CFG Planner Blog

Posted by Gary Abely, CFP®, AIF®, CPA

Medicare Part B premiums may rise 52% for some seniors if Congressional action does not stop the scheduled increase.  Medicare Part B covers care such as outpatient surgery, lab tests and doctor visits.  Regrettably, the Affordable Care Act has not been successful in stopping the rise in healthcare costs.  Medicare Part B premium is scheduled to rise from $104.90/Mo. to $159.30/Mo. for new Medicare beneficiaries, and those who receive Medicare, but not Social Security.  High income earners could also be faced with increases, whether they receive Social Security or not (Single tax filers earning above $85,000 or $170,000 for Married tax filers).

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Posted by Judi Sanborn, CFP®, AIF®

Minimize your distractions:

  • In boxing, the crowd will either be cheering or booing you, while your opponent will be constantly trying to trick you.  But don’t let your hands fall.
  • There are many distractions when you are managing your own investments:  the media, for one; friend’s well intended advice for another.
  • Rather than acting on an overstated problem in the headlines or a biased opinion, look closely at the root of your portfolio:  the key strength or weakness of your portfolio may not be the same as another.
  • Stay focused/don’t let your hands fall.

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Posted by Roger Johnson, CFP®, AIF®

Many Americans, especially those nearing retirement, are concerned about their financial future and virtually every retiree has some fear of running out of money. Recent setbacks in the real estate market, the stock market and employment status have some wondering if they will ever be able to retire.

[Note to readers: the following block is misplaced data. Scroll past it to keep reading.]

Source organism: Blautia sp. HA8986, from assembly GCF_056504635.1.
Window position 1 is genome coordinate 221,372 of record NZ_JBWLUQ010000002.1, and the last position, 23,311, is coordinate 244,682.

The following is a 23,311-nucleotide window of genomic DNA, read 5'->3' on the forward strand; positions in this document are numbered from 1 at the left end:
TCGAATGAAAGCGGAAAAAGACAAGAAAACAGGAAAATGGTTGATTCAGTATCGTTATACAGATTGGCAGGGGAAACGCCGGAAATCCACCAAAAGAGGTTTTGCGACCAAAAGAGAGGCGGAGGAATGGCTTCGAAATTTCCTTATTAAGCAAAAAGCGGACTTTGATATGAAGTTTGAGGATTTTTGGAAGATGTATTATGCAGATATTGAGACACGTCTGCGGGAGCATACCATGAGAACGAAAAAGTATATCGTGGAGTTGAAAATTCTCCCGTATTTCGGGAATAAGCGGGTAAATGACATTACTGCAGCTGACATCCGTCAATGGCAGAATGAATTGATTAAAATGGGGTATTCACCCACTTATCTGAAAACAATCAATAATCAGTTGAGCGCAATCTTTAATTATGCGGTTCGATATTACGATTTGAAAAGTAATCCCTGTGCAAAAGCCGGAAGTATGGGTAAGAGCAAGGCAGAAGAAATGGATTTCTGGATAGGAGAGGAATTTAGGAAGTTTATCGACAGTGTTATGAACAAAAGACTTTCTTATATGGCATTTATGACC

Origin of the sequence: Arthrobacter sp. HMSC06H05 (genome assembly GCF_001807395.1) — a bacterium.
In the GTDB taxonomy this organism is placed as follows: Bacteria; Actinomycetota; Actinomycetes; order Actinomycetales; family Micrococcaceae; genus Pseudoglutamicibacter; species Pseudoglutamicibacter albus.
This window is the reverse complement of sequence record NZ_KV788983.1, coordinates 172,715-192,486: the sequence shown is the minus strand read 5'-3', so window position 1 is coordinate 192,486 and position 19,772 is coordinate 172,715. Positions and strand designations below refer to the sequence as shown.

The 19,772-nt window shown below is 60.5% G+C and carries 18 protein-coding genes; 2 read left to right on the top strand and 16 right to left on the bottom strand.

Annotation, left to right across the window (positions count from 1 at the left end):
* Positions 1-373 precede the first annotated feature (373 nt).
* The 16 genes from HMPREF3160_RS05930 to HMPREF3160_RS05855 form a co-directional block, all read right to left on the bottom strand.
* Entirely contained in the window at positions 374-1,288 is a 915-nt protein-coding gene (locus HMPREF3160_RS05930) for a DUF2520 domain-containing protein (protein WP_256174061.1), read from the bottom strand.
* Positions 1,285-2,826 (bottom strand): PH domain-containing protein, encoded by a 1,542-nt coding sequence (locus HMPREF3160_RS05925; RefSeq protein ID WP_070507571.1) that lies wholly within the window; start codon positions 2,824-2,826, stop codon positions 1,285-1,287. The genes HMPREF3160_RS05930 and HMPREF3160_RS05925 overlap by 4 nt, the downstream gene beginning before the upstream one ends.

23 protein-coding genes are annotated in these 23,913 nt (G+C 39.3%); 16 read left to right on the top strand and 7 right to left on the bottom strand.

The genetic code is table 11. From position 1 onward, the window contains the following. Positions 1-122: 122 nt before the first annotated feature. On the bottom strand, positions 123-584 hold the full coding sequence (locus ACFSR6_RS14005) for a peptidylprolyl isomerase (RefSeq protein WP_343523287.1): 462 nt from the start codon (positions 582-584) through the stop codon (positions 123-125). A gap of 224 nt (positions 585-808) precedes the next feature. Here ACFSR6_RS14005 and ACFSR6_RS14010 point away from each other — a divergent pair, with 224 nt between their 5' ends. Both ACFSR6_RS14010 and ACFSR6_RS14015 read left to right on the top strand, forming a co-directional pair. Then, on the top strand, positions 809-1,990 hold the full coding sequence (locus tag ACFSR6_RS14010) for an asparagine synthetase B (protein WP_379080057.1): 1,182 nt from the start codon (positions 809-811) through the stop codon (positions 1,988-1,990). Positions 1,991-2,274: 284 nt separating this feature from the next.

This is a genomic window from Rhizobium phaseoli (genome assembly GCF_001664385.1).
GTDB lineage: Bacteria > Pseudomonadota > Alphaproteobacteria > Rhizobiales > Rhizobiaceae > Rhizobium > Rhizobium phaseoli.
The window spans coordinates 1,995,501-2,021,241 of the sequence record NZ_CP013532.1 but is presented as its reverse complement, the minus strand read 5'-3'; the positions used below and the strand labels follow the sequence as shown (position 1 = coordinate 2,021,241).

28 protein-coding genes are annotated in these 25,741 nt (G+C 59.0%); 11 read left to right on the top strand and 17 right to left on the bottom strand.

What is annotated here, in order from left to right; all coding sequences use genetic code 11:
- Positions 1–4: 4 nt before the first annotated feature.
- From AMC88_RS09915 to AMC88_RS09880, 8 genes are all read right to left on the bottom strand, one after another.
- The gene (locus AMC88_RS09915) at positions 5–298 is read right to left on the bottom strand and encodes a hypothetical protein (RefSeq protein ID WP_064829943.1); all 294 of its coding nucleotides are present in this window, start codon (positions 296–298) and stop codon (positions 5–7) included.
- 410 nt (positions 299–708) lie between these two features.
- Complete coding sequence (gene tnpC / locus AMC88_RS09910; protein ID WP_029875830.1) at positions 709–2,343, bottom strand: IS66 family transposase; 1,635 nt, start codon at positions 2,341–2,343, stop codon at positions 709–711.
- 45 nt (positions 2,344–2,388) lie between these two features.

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Posted by Nancy Hecht, CFP®, AIF®

Q: I am getting ready to retire and may need some of the money from my company plan right away. Is there any way I can avoid the 20% automatic withholding if the proceeds are paid out to me?

A: You state that you “may” need some of the money right away. In that case I would open up a Rollover IRA, have the proceeds from your company plan sent directly to that account, but have all of the funds deposited into a cash account. If you need to withdraw some money, you will only pay your ordinary income tax on what you withdraw vs. 20% on the whole account balance. If you determine you do not need to take a withdrawal, or can allow the bulk of your account to grow, you can them invest the balance of your account.

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Posted by Nancy Hecht, CFP®, AIF®

Actually, there are two silver linings.

The first is for those considering converting a Traditional IRA to a Roth IRA. As you know, any amount that you convert will be taxed. If your Traditional IRA balance is down, you can convert to a Roth without selling those assets, pay the tax on the lower balance, then wait as the markets recover with the assets in an account with tax-free withdrawals.

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Posted by Denise Kovach, CFP®, AIF®

Divorce can be hazardous to not only your health, but your financial health as well. And it can be expensive. So if you are headed in that direction, take heed to plan carefully ahead of time so you can make rational decisions, not emotional mistakes.

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Posted by Gary Abely, CPA, CFP®, AIF®

Having just been asked this question, I reflect back some 28 years ago when I developed my first “estate” plan at age 22.

Having a mother as an estate-planning attorney taught me a valuable lesson early in life.  Anyone living needs a plan.  Period!  No Excuses!  The plan can be simple at age 22, but a plan is needed nonetheless. Continue reading

Posted by Nancy Hecht, CFP®, AIF®

Over the years, I have met with more than a few people that were not planning on saving for their retirement because they knew they were going to inherit money from their parents.

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Posted by Rynda J. Chappell-Wilk, CFP®, AIF®

I recently went to see my Orthopedic Doctor, Dr. Desai, about a chronic pain in my hip.  His prescription for me was a dreaded dose of physical therapy.  Dreaded because it is time consuming to go every week and it is sometimes hard to tell that you are making any progress along the way.  As a matter of fact, some days I feel worse after the physical therapy than I did before it.  Never the less, he said this was the simplest way to fix my problem, and he actually said out loud, “keep it simple stupid”, and then quickly clarified that he was talking to himself, not to me.

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